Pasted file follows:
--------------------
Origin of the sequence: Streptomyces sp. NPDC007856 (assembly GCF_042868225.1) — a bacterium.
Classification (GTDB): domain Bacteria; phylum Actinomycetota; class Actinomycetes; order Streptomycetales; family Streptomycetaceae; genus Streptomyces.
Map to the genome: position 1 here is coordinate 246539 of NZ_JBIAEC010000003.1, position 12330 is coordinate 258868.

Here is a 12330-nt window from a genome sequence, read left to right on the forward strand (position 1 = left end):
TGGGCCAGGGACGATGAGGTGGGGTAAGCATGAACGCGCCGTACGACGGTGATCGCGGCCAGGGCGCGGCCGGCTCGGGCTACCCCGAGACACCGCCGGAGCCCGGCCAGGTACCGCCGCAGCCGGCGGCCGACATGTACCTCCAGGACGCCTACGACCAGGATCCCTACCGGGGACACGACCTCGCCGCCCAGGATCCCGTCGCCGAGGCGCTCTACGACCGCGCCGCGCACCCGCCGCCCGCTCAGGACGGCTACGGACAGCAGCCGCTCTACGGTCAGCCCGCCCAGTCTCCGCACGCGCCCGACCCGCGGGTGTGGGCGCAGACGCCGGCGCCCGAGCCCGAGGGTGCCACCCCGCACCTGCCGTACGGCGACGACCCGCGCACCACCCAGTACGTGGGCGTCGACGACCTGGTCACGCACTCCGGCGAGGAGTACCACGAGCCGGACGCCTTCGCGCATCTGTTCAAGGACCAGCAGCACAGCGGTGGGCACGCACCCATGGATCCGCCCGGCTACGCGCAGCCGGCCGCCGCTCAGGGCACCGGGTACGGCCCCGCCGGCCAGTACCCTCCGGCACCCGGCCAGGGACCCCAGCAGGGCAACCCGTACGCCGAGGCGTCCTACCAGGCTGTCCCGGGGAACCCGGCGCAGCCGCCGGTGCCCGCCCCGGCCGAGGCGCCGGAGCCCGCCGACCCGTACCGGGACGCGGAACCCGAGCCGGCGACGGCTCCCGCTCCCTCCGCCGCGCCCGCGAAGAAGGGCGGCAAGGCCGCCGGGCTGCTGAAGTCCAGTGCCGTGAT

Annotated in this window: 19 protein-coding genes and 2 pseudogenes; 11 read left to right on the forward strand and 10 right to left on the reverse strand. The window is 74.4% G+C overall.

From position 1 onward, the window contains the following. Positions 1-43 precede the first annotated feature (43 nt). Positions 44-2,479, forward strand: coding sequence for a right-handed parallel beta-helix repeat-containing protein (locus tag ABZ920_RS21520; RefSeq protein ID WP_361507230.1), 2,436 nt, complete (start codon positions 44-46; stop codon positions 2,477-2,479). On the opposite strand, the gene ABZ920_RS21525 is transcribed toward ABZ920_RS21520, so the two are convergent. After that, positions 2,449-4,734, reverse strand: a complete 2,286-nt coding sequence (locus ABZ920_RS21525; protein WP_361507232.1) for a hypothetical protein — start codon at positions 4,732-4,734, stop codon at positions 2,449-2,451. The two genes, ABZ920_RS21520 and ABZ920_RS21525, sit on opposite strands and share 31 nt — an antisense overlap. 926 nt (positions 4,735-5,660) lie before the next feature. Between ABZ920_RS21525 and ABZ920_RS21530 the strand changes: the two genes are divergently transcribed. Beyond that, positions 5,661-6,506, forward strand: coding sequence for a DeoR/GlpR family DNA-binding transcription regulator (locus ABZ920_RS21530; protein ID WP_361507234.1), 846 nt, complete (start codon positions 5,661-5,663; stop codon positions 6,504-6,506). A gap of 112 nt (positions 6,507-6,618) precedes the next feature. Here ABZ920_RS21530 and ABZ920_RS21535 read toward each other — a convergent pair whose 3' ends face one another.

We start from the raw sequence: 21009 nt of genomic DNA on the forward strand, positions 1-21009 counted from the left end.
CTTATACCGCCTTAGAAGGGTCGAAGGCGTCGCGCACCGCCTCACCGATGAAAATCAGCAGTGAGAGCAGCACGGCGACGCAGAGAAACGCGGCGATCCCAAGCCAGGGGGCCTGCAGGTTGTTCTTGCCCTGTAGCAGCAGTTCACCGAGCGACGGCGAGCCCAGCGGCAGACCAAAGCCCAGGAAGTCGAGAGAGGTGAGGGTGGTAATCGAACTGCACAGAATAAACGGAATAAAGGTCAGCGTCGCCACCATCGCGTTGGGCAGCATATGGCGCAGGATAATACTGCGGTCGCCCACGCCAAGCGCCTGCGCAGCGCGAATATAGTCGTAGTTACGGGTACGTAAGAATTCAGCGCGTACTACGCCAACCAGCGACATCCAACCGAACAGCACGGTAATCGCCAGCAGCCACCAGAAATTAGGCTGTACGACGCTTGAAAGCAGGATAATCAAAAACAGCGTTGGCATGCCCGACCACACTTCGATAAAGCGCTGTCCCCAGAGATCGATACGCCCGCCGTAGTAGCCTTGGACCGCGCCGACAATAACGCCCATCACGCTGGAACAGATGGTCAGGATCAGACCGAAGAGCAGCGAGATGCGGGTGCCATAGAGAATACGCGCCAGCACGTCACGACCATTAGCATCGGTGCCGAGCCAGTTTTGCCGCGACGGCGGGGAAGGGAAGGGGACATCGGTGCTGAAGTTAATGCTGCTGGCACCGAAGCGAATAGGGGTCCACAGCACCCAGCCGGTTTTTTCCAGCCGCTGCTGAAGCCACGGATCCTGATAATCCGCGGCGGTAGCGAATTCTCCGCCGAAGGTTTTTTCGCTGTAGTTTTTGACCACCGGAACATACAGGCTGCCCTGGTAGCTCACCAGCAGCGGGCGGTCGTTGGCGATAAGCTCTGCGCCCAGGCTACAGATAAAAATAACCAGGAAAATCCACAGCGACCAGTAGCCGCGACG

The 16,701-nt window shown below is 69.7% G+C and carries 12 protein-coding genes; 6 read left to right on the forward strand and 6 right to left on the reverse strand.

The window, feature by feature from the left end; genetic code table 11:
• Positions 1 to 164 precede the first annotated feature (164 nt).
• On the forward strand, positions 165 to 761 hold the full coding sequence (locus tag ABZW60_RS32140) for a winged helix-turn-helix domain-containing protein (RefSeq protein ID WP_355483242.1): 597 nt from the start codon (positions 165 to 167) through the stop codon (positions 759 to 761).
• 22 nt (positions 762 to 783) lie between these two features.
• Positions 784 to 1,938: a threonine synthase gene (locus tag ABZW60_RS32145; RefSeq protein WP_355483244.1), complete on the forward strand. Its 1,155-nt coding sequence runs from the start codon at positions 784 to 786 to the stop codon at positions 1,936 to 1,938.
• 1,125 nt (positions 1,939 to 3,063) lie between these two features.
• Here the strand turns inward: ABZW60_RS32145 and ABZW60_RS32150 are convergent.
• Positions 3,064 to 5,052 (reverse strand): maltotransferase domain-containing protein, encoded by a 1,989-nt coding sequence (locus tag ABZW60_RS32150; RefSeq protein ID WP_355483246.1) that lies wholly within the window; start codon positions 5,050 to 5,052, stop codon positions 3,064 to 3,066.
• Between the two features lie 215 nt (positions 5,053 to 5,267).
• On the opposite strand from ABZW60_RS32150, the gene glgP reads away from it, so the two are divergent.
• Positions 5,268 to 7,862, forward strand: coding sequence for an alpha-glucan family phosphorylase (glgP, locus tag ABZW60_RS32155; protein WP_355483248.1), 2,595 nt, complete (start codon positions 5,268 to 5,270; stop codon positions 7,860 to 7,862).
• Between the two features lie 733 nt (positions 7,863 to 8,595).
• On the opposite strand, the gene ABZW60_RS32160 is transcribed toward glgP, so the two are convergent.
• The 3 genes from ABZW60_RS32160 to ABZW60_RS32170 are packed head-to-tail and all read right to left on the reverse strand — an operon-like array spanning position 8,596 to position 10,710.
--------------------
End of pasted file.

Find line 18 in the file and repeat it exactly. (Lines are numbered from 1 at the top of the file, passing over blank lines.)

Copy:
• Positions 3,064 to 5,052 (reverse strand): maltotransferase domain-containing protein, encoded by a 1,989-nt coding sequence (locus tag ABZW60_RS32150; RefSeq protein ID WP_355483246.1) that lies wholly within the window; start codon positions 5,050 to 5,052, stop codon positions 3,064 to 3,066.